Whenever Ehan threw a tantrum or Cade had one of her irrational fits of anger I skimmed over the part but they do bring the story down. But I enjoyed it enough to keep reading and want to find out what happens to the charachters.
Remarque sur ce commentaire Avez-vous trouvé ce commentaire utile ? Oui Non Commentaire en cours d'envoi...
Merci pour votre commentaire.
Désolé, nous n'avons pas réussi à enregistrer votre vote. Veuillez réessayer
Signaler un abus

Commentaires client les plus utiles sur (beta) (Peut contenir des commentaires issus du programme Early Reviewer Rewards) 3.9 étoiles sur 5 184 commentaires
3 internautes sur 3 ont trouvé ce commentaire utile 
2.0 étoiles sur 5 If you're looking for a book you can't put down... 16 avril 2014
Par M. Davidson - Publié sur
Format: Format Kindle Achat vérifié
This isn't it! I've read a lot of books and I'm very open and forgiving with newer writers or those that self-publish, or I try to be. With that being said, reading this book led to me wishing I could get that time back and dedicate it to something else. The only reason that I finished reading it was that I wanted to write a review and I don't think it's fair to write a review on an unfinished book, no matter how bad it is.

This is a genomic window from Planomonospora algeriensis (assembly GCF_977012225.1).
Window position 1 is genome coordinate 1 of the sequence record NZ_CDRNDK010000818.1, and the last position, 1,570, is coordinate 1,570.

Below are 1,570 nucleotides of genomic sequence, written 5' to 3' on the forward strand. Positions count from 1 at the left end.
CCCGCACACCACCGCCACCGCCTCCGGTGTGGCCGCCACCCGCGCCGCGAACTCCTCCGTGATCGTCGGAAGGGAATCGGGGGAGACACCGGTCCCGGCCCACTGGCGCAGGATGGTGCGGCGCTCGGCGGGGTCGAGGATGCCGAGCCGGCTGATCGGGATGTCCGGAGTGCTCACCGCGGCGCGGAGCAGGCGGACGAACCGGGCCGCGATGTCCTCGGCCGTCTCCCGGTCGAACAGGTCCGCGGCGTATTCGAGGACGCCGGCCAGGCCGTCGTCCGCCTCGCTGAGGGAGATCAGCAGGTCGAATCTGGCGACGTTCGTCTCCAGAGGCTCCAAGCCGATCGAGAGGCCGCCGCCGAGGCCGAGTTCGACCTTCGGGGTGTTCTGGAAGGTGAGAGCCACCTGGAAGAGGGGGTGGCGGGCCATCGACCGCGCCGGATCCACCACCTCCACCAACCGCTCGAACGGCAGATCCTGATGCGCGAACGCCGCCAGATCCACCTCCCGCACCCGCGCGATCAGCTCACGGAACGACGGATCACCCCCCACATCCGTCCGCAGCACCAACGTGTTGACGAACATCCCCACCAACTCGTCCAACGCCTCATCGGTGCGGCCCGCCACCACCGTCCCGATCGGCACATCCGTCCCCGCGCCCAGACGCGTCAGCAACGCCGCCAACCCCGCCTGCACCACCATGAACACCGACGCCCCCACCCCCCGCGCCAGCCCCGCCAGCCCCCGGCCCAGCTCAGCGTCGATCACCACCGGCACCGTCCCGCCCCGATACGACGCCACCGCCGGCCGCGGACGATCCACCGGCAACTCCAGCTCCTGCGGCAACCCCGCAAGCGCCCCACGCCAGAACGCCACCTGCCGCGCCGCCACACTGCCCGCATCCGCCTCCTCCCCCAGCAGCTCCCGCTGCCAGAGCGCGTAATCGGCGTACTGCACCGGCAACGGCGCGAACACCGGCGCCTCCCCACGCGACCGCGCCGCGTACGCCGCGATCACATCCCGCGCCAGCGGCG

***I talk about several specific occurrences in this book, therefore if you haven't read it, you may want to skip my review to avoid some minor spoilers***

The first problem I have is that these supposedly adult characters all act like teenagers (okay, not all teens, I don't want to insult an entire people group). Don't like what someone is doing? Hit them, threaten them or curse at them. Your best friend about to leave and possibly you'll never see him again? Give him the silent treatment. These are supposed to be adults, and while you would expect a certain amount of breakdown from the characters during a world ending event, this was too much for me.

Next is the inattentiveness of the people in general. An entire city is going to hell and they never pay attention to the news stories or reports of the events until they actually occur in a neighboring town. Shoot an infected person four times in the heart and they get up and come back for more, but don't realize for another 3 months that these people are coming back from the dead. Continue to shoot in the body, rather than the heard, despite conclusive evidence that only head shots will work. Never once question how the infected operate, ignore and hide rather than learn in order to survive. All of these things just don't make sense - even in a world where the idea of zombies is ridiculous.